Summer 2010

Table of Contents - Vol. VI, No. 2


Poetry    Fiction    Reviews   

Edwin Romond



It was the color of our shingles,
my father’s tool box, and the bench
I stayed on in Little League.
For one of life’s kinder contradictions
it’s the tint of my blackboards, for one
of its cruelties, it’s the first hue to leave
our poplars in September. I favor it in eyes
and beer bottles, it’s the only peace I find
in army camouflage. My wife wore it
on our first date, I wore it when I proposed.
Once it was the name of the street where we lived.
I’ve never told anyone I think it’s beautiful
in front of gravestones. I love its spray
from my lawn mower on summer mornings
and the needles of our Christmas tree crushed
through a doorway. It’s the color of the mug
I pour tea in after bad classes and the tie
I knot the next morning for a fresh start.
Even Death could be okay if I can take green
with me and, if God’s a good guy, He’ll let me
wing around forever with an eternity of green
to land in whenever I felt like living.


My First Time

I was nervous
but by 1972 I couldn’t wait any longer.
When she asked, “Are you old enough”
I just said, “Please, show me what to do.”
She closed the curtains
then motioned where she wanted
my hand. I was trembling, I had never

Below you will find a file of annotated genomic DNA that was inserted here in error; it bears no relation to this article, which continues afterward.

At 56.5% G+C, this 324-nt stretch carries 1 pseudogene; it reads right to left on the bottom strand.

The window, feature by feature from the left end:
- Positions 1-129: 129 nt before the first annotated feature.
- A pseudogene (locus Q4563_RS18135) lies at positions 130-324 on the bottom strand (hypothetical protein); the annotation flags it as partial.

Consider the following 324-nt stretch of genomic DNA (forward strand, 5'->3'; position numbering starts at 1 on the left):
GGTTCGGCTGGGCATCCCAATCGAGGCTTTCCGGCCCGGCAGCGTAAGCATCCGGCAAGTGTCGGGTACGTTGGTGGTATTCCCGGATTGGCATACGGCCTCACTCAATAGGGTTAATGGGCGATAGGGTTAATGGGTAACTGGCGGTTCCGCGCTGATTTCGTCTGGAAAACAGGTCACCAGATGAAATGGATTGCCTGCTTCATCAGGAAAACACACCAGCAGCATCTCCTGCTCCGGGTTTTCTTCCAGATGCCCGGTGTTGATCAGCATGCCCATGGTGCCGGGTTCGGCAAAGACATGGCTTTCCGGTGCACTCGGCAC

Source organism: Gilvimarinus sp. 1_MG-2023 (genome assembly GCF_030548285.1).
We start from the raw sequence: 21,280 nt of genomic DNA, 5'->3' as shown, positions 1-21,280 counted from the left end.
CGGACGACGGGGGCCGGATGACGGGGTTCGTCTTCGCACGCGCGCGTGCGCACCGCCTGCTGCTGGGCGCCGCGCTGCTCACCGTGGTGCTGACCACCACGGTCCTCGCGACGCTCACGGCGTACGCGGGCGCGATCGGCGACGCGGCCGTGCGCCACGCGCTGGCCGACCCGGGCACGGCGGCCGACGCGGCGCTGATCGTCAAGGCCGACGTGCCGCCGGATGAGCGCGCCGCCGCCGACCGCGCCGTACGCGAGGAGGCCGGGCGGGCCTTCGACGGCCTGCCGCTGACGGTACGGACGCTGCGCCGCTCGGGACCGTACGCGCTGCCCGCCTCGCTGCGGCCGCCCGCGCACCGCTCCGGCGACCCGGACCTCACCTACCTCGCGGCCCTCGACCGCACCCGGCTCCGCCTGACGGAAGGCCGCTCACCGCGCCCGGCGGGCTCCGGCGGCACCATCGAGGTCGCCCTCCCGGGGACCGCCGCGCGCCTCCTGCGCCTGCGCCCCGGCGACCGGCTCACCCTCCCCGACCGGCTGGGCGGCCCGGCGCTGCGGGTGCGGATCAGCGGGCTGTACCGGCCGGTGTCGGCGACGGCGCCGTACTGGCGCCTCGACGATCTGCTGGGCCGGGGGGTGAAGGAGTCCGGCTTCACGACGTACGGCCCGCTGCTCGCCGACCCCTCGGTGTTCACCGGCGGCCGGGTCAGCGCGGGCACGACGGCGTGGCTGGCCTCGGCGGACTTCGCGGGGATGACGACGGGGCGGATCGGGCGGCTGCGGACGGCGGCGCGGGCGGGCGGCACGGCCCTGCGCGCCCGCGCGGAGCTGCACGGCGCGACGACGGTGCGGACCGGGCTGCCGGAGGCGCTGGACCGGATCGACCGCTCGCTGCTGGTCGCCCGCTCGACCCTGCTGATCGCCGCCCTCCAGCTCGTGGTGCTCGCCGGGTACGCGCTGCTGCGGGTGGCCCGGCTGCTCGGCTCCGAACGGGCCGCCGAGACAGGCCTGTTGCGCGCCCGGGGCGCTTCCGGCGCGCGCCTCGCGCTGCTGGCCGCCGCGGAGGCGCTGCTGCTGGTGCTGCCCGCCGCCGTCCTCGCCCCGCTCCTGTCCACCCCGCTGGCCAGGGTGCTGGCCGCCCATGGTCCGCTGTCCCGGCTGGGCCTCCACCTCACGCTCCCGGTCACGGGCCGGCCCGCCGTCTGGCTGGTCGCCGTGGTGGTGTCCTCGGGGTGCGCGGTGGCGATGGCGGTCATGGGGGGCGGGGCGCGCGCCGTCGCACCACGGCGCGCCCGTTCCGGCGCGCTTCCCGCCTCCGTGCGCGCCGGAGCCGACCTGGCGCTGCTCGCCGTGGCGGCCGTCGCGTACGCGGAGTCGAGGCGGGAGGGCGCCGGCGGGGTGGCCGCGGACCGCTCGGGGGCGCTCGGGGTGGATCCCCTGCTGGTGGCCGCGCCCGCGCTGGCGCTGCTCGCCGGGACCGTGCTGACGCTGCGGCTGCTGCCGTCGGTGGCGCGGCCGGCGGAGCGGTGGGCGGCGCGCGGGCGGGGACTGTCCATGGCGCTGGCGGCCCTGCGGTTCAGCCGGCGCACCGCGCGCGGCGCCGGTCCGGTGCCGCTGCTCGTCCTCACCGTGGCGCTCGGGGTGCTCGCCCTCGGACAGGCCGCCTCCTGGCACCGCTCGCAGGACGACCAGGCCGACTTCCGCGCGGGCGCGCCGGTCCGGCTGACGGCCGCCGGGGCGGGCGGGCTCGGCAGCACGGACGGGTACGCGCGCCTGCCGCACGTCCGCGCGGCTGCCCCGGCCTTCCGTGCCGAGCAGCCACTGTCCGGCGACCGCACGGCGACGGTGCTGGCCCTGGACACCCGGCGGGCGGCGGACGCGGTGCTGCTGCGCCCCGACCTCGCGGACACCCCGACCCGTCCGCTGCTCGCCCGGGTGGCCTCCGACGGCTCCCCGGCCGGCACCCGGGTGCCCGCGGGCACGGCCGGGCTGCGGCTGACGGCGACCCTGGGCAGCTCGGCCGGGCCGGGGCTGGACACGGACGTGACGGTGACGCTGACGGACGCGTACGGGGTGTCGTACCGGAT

been this close to actually doing it
but after all those years in high school
history classes daydreaming, yearning,
aching for it, here was my chance
and I knew what I wanted and went for it.
I heard myself whisper, “Yes, yes” till
finally I closed my eyes and
made it happen. When I came
out she said, “That didn’t take long”
and the next man grinned a locker room
smile and snorted, “First time, huh, Kid?”
I turned colored condom red as some
of the other men chuckled and punched me
as I walked past. I was one of them now.
All the way home I relived it
all the possibilities, all the choices
a red blooded American man could want
till finally I felt that first in a lifetime release
of the lever, I was shaking. My first time
voting for president, my own, gigantic
one vote for Senator George McGovern.
I lit a cigarette, exhaled, and hoped
it was good for him, too.


© Edwin Romond



Poetry    Fiction    Reviews   

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